Back Pain in Gaelic Games – why does it happen & what should be done?


The Gaelic Athletic Association (GAA) organizes Gaelic games, the two most prominent games being Gaelic football and hurling. Back pain is not uncommon among the athletes, affecting approximately 2.5% to 15% of those who participate. These athletes are amateurs playing on a voluntary basis, and some research has shown that those who play sports similar to those played in the GAA are more likely to experience back pain if they work in jobs that require periods of physical inactivity.

In general, people who play sports are more likely to receive medical attention than their peers who aren’t involved in sports, short-term recovery is generally poorer than for the general public. For amateur athletes who could potentially lose income due to an injury that causes them to miss work, an effective short-term recovery is essential.

Causes of Back Pain

Back pain has many potential causes. Some of the most common causes include disc bulges, disc degeneration, and disc protrusions. Health care professionals more often see these changes in the lower levels of the spine in athletes than in the general population. In about 5-10% of cases, these changes are associated with significant nerve damage. When nerve damage results in symptoms such as numbness, weakness, or pain in the leg, the damage may be associated with a prolapsed disc.

In as many as 90% of back pain cases, the pain is difficult to locate in one particular area of the lumbar spine. These cases, referred to as non-specific low back pain, are often the result of soft tissue damage. Soft tissue damage can include overland, sprains, or strains of the muscles and/or joints that support the spine at the lower back.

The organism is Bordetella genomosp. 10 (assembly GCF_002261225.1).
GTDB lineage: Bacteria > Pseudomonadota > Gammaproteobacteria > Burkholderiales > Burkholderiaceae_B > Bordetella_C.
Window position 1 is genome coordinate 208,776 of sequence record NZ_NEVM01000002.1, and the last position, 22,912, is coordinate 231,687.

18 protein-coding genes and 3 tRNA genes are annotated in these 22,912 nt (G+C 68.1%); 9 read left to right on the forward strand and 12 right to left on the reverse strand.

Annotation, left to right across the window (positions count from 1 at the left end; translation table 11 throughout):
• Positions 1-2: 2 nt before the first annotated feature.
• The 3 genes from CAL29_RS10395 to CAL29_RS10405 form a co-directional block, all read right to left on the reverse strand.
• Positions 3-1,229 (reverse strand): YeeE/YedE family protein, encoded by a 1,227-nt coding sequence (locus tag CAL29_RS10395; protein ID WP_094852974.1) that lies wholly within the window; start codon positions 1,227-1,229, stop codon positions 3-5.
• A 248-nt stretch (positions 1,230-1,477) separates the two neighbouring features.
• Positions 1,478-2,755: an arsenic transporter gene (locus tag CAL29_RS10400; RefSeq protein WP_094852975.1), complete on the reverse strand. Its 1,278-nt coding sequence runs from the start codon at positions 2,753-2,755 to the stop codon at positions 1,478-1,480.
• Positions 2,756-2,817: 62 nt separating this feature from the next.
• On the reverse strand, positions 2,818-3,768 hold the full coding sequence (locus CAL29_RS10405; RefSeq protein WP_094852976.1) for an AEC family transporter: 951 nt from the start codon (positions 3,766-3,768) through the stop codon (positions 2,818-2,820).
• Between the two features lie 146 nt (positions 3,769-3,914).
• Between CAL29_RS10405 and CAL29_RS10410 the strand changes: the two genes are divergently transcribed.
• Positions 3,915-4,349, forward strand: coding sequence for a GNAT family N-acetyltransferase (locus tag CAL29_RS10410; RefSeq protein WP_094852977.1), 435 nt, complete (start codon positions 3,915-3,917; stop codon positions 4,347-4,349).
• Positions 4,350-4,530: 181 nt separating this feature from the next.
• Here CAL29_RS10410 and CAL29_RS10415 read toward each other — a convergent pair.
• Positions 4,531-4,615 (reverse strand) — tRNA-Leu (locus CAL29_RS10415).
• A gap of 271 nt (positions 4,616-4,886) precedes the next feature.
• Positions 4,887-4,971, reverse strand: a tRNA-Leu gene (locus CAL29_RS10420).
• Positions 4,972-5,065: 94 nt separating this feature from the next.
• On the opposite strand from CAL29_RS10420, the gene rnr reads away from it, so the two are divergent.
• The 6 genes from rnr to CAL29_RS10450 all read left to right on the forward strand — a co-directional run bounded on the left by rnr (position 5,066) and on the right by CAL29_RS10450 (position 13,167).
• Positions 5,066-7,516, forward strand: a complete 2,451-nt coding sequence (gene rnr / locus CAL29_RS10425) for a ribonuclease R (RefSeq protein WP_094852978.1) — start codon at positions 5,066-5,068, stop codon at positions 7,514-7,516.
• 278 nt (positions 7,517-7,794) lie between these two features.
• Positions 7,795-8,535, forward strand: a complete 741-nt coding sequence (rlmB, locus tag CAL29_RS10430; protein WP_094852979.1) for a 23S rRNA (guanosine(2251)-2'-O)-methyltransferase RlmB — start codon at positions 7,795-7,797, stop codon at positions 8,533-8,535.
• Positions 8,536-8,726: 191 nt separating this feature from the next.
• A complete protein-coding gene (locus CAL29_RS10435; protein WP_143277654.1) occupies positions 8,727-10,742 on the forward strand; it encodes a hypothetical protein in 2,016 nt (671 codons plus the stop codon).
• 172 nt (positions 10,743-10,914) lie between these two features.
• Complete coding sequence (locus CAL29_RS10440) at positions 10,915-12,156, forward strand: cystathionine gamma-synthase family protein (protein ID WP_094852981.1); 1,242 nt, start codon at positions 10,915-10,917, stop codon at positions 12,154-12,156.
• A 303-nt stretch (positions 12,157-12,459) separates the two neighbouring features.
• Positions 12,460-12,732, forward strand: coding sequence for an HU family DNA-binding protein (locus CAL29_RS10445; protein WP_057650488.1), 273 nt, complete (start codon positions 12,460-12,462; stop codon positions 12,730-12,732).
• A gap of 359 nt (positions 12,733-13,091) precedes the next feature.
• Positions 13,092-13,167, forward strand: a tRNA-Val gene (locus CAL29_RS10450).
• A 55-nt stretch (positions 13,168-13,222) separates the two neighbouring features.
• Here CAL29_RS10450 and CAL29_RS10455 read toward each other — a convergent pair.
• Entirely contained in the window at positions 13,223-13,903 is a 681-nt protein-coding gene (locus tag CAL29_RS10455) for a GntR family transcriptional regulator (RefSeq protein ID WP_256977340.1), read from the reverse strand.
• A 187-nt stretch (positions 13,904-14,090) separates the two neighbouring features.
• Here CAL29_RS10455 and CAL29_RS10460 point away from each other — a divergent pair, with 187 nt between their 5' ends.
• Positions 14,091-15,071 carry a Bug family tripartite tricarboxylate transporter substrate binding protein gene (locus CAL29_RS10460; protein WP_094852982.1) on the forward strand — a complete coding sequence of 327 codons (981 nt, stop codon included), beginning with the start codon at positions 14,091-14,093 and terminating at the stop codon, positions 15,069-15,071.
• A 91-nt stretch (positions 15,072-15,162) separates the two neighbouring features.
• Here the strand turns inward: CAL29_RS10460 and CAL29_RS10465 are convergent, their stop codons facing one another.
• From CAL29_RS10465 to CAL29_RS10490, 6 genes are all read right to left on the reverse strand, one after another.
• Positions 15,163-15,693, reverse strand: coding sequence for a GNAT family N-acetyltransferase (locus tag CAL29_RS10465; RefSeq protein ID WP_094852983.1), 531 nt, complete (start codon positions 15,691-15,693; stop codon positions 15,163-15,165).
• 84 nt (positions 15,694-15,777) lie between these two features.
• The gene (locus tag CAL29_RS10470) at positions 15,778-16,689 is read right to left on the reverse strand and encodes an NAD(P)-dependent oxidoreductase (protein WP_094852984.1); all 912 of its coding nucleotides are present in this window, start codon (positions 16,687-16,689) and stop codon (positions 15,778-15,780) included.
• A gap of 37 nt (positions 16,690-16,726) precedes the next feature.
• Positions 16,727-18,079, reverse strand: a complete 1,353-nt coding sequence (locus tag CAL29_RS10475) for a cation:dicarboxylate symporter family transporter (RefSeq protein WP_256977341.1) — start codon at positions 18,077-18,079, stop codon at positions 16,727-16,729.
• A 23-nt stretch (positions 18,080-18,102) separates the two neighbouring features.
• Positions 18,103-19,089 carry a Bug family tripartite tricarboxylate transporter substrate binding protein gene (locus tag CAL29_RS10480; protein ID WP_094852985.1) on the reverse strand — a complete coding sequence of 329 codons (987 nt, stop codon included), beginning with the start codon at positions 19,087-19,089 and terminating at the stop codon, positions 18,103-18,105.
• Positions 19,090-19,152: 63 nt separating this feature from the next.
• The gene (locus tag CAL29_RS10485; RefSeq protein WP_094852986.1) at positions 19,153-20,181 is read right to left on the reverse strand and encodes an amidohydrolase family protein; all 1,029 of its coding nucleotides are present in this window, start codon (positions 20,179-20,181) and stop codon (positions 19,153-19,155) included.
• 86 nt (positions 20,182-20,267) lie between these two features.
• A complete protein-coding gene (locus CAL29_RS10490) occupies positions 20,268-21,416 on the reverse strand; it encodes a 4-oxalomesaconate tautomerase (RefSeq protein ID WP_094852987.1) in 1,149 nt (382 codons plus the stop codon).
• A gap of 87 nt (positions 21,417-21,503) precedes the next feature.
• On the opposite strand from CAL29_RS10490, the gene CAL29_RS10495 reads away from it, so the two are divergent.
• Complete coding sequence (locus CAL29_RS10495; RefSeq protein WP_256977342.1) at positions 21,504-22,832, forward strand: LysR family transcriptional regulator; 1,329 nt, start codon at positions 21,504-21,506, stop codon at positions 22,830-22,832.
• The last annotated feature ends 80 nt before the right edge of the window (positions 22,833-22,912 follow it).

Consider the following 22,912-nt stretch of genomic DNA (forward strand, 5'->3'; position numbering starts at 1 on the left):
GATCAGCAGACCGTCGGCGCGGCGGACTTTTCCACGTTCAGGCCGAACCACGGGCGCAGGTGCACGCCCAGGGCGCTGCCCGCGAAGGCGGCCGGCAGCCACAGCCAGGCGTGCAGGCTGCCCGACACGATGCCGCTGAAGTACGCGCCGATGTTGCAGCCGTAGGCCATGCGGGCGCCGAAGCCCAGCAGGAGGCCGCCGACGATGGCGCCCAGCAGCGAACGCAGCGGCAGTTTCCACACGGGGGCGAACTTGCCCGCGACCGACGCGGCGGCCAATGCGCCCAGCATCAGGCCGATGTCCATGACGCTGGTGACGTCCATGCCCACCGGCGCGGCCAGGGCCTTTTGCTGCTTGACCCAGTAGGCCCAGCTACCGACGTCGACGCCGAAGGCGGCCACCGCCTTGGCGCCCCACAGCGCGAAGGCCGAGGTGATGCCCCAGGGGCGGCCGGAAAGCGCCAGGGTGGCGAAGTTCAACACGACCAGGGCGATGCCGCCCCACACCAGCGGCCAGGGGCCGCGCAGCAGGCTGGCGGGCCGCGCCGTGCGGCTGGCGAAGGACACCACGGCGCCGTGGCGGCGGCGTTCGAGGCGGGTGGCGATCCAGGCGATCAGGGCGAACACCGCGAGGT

Injuries in the Gaelic Games

GAA athletes who are at increased risk for injury fall into two categories. The first category includes those who must sit still for long periods of time. This includes students who have to sit for exams, for example. The second category includes those whose jobs cause them to place heavy loads on their spines, e.g. exercise professionals, those who work in trades, and members of defence forces. These categories of athletes must take special care to train so as to reduce the risk of injury leading to back pain.

What Can Be Done?

Conditioning to get the athlete into shape for competing in the Gaelic games is the key to preventing back pain. Health care providers can work with athletes to come up with a comprehensive training program that takes prevention into account. Using video analysis is a technique that may be useful in looking for movement tendencies that could increase the risk of spinal sprain or injury. Working together, the athlete and the health care team can created an individualised training plan that increases strength and movement control.

Adding to the difficulty of short-term recovery from back pain in the amateur athlete is mental stress. The anxiety of an upcoming sporting event or of being cut from one’s team due to injuries can have an effect on the player’s recovery process. These issues should be addressed by the health care staff as part of the player’s recovery when injuries do occur. Health care providers can direct injured players toward thought processes that aid in speeding recovery rather than hindering it.


Back pain is relatively common in athletes, but in many cases it can be treated successfully. For the most successful and efficient outcome in an athlete’s short-term recovery, the health care provider must accurately diagnose and treat the player’s symptoms. An individualised training plan that takes into account the player’s lifestyle, work load, movement patterns, and stress levels can help minimise the risk of injury as well as aid in recovery if injuries do occur.


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